22 March 2014
Transcript - #2014002, 2014

Interview with David Lipson, Sky News, Saturday Agenda

SUBJECTS: FOFA, Budget process

DAVID LIPSON:

There’s growing opposition to the Government’s planned changes to laws governing financial advice, known as FOFA. National Seniors Australia, tradition allies of the Coalition has urged its 200,000 members to lodge objections to the changes. They were put in place after the GFC, and the collapse of Storm Financial to protect you and the consumer of course. But the Government wants to them to be scrapped, to reduce red tape for financial institutions. This was formerly the task of the former Assistant Treasurer, Arthur Sinodinos, who stepped aside this week. Now it’s up to Finance Minister, Senator Mathias Cormann who joins me now from Perth. Thanks for your time today. Will you mirror Senator Sinodinos’ approach or do you want to put your own stamp on these reforms? 

MATHIAS CORMANN:

David, what we are doing and what Senator Sinodinos was doing, is implement the policies we took to the last election. Labor in government, used the cover of things like the Storm Financial collapse to impose a whole range of changes that went well beyond an attempt to prevent a future collapse of Storm Financial, that essentially were all about providing advantages in a competitive market to a segment of the financial services market particularly close to Labor, namely the industry funds segment. We are not proposing to reintroduce sales commissions for personal advice. We are not proposing to remove the best interest duty as has been suggested. There is a lot of mis-information out there, which is clearly creating concern among people like the National Seniors Association and COTA. What I will be doing in the next few days and weeks is I’ll make sure that everybody is very clear on what we’re actually proposing to do, rather than what Labor is dishonestly and inaccurately suggesting that we’re doing. 

DAVID LIPSON:

Why is the Government removing protections that were put in place to protect consumers?

MATHIAS CORMANN:

I reject that we’re doing that. What we’re doing is we’re restoring some balance. The consumer interest involves having appropriate levels of consumer protection, but also making sure that the consumer can have access, affordable access to high quality advice. So what we’re setting out to do is to ensure that we’ve got the most efficient, the most transparent and the most competitive financial services system available possible, where consumers can access high quality advice, which is not conflicted. But of course we want to ensure that the regulatory framework in place is competitively neutral, not favouring one segment of the market against the other. Because ultimately, consumers will benefit if there is robust competition, not just between individual businesses but also between different business models. Labor sought to impose one business model across the whole of the market.

DAVID LIPSON:

I just want to focus on the best interest test. You mentioned it before. This is an area that is important.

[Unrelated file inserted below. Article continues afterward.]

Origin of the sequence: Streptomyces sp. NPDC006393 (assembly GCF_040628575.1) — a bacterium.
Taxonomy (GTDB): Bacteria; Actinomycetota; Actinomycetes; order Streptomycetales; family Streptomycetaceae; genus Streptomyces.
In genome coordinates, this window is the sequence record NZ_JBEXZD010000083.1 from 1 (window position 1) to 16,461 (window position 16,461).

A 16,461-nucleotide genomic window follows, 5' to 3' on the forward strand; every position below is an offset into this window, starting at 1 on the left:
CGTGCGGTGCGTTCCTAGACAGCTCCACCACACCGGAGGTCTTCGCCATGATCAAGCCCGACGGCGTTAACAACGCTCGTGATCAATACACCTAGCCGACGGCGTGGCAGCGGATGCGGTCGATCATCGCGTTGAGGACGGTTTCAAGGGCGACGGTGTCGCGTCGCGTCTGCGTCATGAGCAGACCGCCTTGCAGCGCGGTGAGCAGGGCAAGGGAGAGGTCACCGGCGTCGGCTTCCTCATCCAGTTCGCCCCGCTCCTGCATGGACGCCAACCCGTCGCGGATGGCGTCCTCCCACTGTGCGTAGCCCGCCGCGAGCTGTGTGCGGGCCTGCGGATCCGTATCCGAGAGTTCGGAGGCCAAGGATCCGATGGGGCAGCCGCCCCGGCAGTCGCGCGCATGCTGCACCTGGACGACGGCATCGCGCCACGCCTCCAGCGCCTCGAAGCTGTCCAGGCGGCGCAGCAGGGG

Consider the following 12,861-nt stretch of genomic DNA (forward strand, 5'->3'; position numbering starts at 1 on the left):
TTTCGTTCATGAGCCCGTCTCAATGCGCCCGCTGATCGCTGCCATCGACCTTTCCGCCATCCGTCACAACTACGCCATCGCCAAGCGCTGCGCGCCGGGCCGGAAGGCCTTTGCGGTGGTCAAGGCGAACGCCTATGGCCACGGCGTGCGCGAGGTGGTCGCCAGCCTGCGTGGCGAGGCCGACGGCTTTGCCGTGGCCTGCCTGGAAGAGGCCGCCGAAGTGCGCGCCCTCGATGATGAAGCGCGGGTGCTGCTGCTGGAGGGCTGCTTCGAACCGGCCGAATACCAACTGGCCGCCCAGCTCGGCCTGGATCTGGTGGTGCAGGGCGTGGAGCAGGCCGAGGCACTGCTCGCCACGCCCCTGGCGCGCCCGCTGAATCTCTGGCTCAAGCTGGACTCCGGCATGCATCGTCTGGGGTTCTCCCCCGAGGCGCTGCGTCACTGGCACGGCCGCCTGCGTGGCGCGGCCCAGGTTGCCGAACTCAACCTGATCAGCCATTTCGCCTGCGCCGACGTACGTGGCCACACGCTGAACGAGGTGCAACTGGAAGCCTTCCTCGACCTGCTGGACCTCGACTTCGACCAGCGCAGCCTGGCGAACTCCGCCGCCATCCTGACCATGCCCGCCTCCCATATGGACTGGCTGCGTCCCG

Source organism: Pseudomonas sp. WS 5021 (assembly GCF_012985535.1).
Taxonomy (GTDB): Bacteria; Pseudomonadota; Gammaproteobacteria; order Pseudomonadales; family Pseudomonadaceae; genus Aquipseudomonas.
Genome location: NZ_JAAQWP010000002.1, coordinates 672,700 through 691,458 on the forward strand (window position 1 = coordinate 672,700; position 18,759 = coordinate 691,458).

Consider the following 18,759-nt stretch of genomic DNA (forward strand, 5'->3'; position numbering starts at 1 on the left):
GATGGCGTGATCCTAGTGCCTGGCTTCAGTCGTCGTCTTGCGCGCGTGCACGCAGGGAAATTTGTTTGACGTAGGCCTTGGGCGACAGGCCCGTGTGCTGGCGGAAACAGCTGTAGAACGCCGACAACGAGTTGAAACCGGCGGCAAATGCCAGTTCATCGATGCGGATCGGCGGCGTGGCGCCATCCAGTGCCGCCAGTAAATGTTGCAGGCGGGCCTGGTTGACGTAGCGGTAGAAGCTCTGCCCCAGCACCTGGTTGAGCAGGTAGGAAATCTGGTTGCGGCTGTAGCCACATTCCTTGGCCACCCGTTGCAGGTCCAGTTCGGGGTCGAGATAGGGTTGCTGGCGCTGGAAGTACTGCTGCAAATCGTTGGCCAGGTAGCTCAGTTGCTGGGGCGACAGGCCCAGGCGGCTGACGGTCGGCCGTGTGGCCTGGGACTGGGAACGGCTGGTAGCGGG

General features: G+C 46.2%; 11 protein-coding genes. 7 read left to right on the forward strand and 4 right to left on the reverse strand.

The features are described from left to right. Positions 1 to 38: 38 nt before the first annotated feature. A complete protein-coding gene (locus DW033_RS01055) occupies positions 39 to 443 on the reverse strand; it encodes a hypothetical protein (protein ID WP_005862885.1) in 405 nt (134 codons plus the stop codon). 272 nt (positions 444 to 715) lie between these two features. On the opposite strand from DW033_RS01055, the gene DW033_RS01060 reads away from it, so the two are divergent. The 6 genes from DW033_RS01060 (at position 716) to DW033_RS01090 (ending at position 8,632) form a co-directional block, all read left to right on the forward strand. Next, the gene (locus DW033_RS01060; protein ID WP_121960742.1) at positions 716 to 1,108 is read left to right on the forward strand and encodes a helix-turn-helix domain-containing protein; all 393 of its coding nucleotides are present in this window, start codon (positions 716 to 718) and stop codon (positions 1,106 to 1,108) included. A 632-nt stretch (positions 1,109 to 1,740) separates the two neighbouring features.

MATHIAS CORMANN:

It is.

DAVID LIPSON:

There are reforms are there not, under your changes to this best interest test. Now just explain it to our viewers. This is an area that would require, under Labor’s laws, the financial advisers to work in the best interest of clients. Now accountants, lawyers, doctors are all required by fiduciary standards to act in the client’s best interest, why not financial advisers?

MATHIAS CORMANN:

David, this is where Labor is spreading mis-information. Section 961B of the relevant Future of Financial Advice Act, it provides that advisers need to act in the best interest of their client and we’re keeping that section. In fact, right from the outset, when the Ripoll Inquiry assessed the implications from the Storm Financial collapse, we as the Coalition immediately supported the introduction of a statutory best interest duty, which comes on top of the fiduciary duty under common law that applies to all professionals in these sorts of circumstances in any event. We are not removing this. We think it is very important to prevent a collapse like the one with Storm Financial. It is very important that financial advisers are required to identify all of the facts when it comes to a client’s personal circumstances and that their advice is tailored to their specific circumstances and their specific needs, which is something that didn’t happen with Storm Financial. With Storm Financial people were given very inappropriate product for their particular circumstances. That was completely inappropriate. It was very concerning and it should never be allowed to happen again. We’re not proposing to allow it to happen again. What we are saying, is that where Labor provided a checklist on what financial advisers must to do to satisfy the best interest duty, they added at the bottom of the checklist a catch all provision, an open-ended catch all provision, which said they needed to do anything else that could be considered reasonable. That would have led to significant risk of open-ended litigation. It would have undermined the certainty of how the best interest duty would operate. It was not in the interest of consumers nor their financial advisers. We want to have the best interest duty in place but we want to improve how it operates. We want to make sure that it can operate with certainty for both the clients of financial advisers and financial advisers themselves.